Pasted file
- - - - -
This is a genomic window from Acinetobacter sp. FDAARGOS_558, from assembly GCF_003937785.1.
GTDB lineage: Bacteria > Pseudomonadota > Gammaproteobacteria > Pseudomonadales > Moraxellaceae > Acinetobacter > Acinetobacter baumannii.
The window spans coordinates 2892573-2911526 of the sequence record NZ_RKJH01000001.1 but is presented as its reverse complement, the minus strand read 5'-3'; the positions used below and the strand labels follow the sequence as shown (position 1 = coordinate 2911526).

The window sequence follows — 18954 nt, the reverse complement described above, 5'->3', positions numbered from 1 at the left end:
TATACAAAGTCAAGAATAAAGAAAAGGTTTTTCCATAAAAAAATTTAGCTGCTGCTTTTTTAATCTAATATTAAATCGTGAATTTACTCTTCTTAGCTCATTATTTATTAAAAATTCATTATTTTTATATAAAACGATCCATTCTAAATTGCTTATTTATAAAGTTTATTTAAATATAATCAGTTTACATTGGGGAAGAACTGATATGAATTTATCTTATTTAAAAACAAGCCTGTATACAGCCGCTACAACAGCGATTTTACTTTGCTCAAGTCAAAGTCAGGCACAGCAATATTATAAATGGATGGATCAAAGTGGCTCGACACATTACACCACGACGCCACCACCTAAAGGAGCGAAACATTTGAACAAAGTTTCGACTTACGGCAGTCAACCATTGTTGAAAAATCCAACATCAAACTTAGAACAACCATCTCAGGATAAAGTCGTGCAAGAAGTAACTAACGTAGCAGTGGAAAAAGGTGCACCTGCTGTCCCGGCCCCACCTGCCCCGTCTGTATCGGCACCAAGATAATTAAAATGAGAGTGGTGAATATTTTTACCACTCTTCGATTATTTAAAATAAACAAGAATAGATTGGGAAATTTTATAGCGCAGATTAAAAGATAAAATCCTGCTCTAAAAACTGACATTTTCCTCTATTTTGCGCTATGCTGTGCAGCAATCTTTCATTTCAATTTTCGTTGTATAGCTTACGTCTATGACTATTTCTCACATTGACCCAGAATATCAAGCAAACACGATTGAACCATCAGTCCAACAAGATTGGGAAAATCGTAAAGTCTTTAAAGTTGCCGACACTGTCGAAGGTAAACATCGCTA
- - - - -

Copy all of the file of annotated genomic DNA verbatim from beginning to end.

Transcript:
This is a genomic window from Acinetobacter sp. FDAARGOS_558, from assembly GCF_003937785.1.
GTDB lineage: Bacteria > Pseudomonadota > Gammaproteobacteria > Pseudomonadales > Moraxellaceae > Acinetobacter > Acinetobacter baumannii.
The window spans coordinates 2892573-2911526 of the sequence record NZ_RKJH01000001.1 but is presented as its reverse complement, the minus strand read 5'-3'; the positions used below and the strand labels follow the sequence as shown (position 1 = coordinate 2911526).

The window sequence follows — 18954 nt, the reverse complement described above, 5'->3', positions numbered from 1 at the left end:
TATACAAAGTCAAGAATAAAGAAAAGGTTTTTCCATAAAAAAATTTAGCTGCTGCTTTTTTAATCTAATATTAAATCGTGAATTTACTCTTCTTAGCTCATTATTTATTAAAAATTCATTATTTTTATATAAAACGATCCATTCTAAATTGCTTATTTATAAAGTTTATTTAAATATAATCAGTTTACATTGGGGAAGAACTGATATGAATTTATCTTATTTAAAAACAAGCCTGTATACAGCCGCTACAACAGCGATTTTACTTTGCTCAAGTCAAAGTCAGGCACAGCAATATTATAAATGGATGGATCAAAGTGGCTCGACACATTACACCACGACGCCACCACCTAAAGGAGCGAAACATTTGAACAAAGTTTCGACTTACGGCAGTCAACCATTGTTGAAAAATCCAACATCAAACTTAGAACAACCATCTCAGGATAAAGTCGTGCAAGAAGTAACTAACGTAGCAGTGGAAAAAGGTGCACCTGCTGTCCCGGCCCCACCTGCCCCGTCTGTATCGGCACCAAGATAATTAAAATGAGAGTGGTGAATATTTTTACCACTCTTCGATTATTTAAAATAAACAAGAATAGATTGGGAAATTTTATAGCGCAGATTAAAAGATAAAATCCTGCTCTAAAAACTGACATTTTCCTCTATTTTGCGCTATGCTGTGCAGCAATCTTTCATTTCAATTTTCGTTGTATAGCTTACGTCTATGACTATTTCTCACATTGACCCAGAATATCAAGCAAACACGATTGAACCATCAGTCCAACAAGATTGGGAAAATCGTAAAGTCTTTAAAGTTGCCGACACTGTCGAAGGTAAACATCGCTA